So, how do students cope with the avalanche of knowledge twice a year? A – they study, B – they prepare cheat sheets, C – they ask for luck. Studying is the most boring part – you sit at your desk for days and nights, you use tons of coffee, Red Bull, cola and special herbs to keep you awake. Sometimes when you go to an exam – you are so deprived of sleep and so high on stimulators that your hands tremble.
But very often it is not possible to put half of a textbook in your memory. And here comes the biggest difference in our educations system. Russian students do cheat and it is considered to be normal by both professors and students (I must put a disclaimer here since some Booth professors read my blog – I did not cheat at Chicago Booth and I think that there was no way one could effectively cheat there since most exams were case-based and they checked the way of thinking rather than the knowledge of some facts). But in Russia all students write cheat sheets before exams. That exercise is sometimes sufficient to remember the material, but if not – they use these cheat sheets. Before the era of cell phones cheat sheets usually looked like a thin pleated strip of paper 2-5 meters long. You had 20 of them – one for each exam questions and managed to flip it with one hand under the table, while writing with the other hand. Another, less popular variety of cheat sheets was to prepare “bombs” – handwritten answers to questions, which you skillfully replace when going to an exam table. However, although professors were ok with pleated cheat sheets, they hated bombs and often gave stamped paper at the exam. In that case your prepared bombs become useless.
However, 3 days of intense studies and cheat sheets do not guarantee the success. You also need some luck. To lure luck, you take your report book, open the window and shout three times in the night – “Halyava pridi” while holding the report book open outside the window. “Halyava” is a word that does not have an exact translation into English. The closest translation will be – free ride or easy ride. “Halyava” is supposed to fly into your report card, attracted by your invitation, then you close the report book tightly and put it underneath a bed leg (so that it does not get out during the night). Also, there was a widely accepted belief that you should not wash your hair before the exam, otherwise the fresh knowledge may wash out. Finally, you may try keeping a lucky coin in your shoe.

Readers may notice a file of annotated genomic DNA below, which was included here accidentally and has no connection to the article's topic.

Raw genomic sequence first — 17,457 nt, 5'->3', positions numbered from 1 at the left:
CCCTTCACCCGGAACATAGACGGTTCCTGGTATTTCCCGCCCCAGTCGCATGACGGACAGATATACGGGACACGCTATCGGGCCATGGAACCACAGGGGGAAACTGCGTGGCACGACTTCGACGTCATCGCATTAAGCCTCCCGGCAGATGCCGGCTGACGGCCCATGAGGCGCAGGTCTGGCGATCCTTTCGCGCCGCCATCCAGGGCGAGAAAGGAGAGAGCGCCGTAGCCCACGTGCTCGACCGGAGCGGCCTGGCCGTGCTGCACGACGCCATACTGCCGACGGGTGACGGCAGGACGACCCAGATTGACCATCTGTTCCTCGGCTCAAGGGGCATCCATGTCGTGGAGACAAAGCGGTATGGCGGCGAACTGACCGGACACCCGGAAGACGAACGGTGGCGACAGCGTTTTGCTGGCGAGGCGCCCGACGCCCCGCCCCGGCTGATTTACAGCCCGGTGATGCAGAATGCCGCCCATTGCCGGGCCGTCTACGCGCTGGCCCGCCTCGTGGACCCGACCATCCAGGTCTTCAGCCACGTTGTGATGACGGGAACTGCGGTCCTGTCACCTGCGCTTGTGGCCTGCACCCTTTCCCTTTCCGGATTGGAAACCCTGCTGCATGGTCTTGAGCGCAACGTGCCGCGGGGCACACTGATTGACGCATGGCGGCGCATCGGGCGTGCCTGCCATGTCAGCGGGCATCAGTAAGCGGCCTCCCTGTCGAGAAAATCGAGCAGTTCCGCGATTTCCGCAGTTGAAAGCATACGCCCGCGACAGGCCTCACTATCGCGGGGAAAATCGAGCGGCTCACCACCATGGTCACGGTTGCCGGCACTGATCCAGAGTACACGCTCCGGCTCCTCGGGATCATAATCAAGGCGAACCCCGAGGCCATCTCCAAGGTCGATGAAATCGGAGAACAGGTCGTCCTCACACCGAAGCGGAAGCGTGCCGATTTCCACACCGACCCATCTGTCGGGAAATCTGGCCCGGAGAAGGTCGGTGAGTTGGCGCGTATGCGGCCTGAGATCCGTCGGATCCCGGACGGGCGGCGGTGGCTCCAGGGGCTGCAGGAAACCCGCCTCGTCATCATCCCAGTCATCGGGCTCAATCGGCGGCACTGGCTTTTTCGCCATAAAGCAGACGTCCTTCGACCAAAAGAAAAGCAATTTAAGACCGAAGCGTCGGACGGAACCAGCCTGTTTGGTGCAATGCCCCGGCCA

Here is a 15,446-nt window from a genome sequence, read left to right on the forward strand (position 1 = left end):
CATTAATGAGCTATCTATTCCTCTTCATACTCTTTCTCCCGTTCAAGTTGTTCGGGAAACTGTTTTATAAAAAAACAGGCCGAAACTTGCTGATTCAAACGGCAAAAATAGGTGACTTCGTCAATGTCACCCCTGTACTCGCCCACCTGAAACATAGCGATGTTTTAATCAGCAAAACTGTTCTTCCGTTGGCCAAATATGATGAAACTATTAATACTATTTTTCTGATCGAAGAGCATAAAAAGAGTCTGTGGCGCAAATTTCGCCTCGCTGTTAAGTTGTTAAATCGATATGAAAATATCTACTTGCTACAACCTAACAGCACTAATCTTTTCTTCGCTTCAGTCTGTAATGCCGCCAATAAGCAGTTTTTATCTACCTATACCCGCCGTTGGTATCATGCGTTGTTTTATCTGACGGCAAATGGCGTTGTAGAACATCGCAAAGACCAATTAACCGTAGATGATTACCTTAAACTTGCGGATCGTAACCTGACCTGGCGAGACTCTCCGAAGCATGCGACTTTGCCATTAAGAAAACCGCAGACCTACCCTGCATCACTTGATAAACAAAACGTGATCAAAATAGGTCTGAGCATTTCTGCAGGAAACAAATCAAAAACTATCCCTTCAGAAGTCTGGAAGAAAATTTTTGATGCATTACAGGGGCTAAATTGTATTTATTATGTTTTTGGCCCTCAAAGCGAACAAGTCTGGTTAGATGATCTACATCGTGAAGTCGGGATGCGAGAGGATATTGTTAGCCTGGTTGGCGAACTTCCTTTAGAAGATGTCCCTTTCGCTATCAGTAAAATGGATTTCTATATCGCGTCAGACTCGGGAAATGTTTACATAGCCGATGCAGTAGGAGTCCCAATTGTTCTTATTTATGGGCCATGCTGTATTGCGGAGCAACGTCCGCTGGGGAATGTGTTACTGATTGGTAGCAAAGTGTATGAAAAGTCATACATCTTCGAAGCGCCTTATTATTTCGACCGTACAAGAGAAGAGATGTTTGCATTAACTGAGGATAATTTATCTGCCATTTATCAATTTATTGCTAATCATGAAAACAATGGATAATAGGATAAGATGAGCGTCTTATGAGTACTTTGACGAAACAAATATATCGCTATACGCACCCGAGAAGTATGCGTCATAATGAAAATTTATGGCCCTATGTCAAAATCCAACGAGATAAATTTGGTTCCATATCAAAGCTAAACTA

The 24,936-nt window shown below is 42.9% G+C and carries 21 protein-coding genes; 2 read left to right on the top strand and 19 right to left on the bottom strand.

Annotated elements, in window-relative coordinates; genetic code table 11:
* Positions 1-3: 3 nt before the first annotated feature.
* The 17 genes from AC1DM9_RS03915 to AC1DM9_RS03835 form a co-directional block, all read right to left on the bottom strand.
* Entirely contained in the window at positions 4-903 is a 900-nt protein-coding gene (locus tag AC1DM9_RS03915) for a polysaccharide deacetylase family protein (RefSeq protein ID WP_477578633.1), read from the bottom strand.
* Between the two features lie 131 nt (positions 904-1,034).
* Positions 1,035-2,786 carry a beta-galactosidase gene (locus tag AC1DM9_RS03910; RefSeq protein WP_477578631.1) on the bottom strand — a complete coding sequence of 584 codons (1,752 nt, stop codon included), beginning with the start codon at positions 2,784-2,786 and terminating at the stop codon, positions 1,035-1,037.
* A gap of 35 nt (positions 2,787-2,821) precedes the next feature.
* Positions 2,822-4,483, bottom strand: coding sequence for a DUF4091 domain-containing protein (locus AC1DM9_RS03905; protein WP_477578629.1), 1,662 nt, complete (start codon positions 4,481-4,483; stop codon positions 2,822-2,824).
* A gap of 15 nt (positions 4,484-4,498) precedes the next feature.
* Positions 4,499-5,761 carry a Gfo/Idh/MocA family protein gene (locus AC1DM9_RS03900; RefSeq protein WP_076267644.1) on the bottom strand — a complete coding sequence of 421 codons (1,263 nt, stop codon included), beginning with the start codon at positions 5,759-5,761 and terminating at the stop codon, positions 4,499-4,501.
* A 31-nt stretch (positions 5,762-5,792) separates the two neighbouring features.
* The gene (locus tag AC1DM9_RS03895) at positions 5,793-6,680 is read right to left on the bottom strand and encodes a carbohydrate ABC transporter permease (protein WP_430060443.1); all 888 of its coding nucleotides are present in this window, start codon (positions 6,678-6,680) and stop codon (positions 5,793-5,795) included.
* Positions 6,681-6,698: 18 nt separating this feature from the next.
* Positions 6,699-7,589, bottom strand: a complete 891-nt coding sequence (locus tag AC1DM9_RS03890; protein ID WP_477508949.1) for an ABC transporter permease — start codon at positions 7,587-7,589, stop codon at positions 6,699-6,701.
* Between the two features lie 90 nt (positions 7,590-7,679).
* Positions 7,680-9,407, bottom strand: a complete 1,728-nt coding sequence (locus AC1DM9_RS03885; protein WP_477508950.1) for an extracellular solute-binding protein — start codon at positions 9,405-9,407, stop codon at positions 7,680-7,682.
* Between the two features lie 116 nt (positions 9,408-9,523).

After stories like that you may think that Russian education was mediocre and students only managed to graduate because of cheating. However, that is not true. I will only speak about Moscow State University – that school really gave analytical skills and ability to see the Big Picture. Education in Moscow State University was very profound. By the way, Moscow State University was one of only two schools in Moscow, which were called universities (the second one was University of People’s Friendship). All other schools were named Institutes, but in the end of the 90s that limitation was taken off and since then any institution could name itself as it wished.
© 2016 Tatiana Golubeva. All rights reserved.